Review: Asian American Histories of the United States

Asian American Histories of the United States, Catherine Ceniza Choy. Boston: Beacon Press, 2022.

Summary: The multiple, interleaved histories of the diverse Asian American peoples who migrated to, built communities in, contributed to, experienced discriminatory acts in the United States.

If you look closely at the title of this book, you will note that it is not a singular history but rather plural “histories.” Asian American peoples have been migrating to the United States from various countries in various waves over the past two hundred years. Catherine Ceniza Choy sets out in this work to sketch the outlines of these multiple stories. Two aspects of that methodology stood out to me in the reading. One was that she followed a reverse chronology, taking more recent key events and migrations first and working back in history to 1869. The other aspect of this work is that it is a people’s history, sketching not just the large contours and key events but the stories of individual persons and families–showing us the hopes, hardships, and particular experience of anti-Asian discrimination at different periods

She considers:

  • 2020. The outbreak of Anti-Asian hatred during the pandemic, blaming those of Asian appearance for the origin and spread of the disease. At the same time, Filipino nurses, a mainstay in many hospital systems, were dying in disproportionate numbers.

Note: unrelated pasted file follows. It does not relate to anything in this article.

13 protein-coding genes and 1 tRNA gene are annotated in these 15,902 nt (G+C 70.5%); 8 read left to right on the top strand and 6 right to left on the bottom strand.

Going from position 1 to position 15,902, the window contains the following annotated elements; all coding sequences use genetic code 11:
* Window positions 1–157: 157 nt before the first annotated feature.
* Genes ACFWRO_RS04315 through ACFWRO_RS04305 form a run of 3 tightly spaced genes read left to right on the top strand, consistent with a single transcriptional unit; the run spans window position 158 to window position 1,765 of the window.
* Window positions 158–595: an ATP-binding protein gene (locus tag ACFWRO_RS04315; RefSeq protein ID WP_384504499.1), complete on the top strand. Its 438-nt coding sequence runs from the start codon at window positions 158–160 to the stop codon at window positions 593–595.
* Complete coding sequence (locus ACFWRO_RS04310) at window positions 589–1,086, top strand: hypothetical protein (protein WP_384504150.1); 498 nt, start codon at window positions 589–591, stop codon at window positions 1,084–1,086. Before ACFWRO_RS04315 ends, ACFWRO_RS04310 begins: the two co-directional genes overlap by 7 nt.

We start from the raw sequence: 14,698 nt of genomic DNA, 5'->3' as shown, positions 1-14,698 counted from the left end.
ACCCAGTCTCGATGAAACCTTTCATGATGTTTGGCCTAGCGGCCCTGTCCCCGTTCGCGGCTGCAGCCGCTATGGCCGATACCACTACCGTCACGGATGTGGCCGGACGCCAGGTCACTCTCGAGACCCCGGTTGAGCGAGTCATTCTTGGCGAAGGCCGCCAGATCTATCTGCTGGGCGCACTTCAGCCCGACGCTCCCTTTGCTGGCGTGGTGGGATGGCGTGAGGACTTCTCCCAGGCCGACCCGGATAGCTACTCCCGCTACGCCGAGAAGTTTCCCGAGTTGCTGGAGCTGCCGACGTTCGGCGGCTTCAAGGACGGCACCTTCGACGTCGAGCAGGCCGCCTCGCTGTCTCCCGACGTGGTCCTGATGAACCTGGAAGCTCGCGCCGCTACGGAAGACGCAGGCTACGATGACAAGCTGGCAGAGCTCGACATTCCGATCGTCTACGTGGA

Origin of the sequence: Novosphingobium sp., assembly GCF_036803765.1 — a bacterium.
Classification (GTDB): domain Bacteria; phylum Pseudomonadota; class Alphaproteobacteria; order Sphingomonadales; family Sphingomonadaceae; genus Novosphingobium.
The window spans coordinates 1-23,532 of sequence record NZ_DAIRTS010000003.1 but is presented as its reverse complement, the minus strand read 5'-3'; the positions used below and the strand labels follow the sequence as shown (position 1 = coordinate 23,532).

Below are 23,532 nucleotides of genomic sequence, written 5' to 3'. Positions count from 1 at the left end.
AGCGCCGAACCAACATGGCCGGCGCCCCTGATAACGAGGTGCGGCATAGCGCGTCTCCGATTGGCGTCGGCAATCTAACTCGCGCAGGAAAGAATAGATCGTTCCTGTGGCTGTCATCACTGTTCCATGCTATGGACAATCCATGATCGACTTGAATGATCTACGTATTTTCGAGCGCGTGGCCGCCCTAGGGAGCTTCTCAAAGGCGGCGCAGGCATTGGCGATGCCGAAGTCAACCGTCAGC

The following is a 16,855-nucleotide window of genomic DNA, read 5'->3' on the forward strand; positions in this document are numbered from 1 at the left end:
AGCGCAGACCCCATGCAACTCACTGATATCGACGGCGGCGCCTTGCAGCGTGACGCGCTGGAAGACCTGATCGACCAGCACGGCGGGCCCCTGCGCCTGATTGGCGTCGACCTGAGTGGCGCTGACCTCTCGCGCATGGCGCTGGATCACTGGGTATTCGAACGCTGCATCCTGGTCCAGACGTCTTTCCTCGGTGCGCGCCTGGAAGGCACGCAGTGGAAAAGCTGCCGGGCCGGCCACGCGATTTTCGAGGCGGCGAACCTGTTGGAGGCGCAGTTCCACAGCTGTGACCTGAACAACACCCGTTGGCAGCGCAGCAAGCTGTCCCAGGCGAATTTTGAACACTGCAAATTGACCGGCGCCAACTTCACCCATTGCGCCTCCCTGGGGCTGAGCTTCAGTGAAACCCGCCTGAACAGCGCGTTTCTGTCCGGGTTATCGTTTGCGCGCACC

• 1975. The journeys of Vietnamese, Laotian, and Cambodian refugees to the United States at the fall of Saigon. We learn of Ted Ngoy, a Cambodian who became the “donut king.”
  • 1968. The student strike at San Francisco State College and the growth of the Asian American Movement on campuses across the country.
  • 1965. The passage of the Hart-Cellar Act equalizing the numbers of immigration visas for all countries, allowing for expanded immigration from Asian countries, both highly skilled entering the professions as well as less-educated working in businesses like nail salons and restaurants, including the Filipino nurses among which came the author’s parents.
  • 1965. The Delano Grape Strike was part of the birth of the United Farm Workers, led by Filipino American Larry Itliong, often overlooked in the histories that focus on Cesar Chavez.
  • 1953. Permission to adopt transracial children of mixed birth from Korea and Japan, left behind when American soldiers returned home. This history raises the specter of the anti-miscegenation laws preventing inter-racial marriages.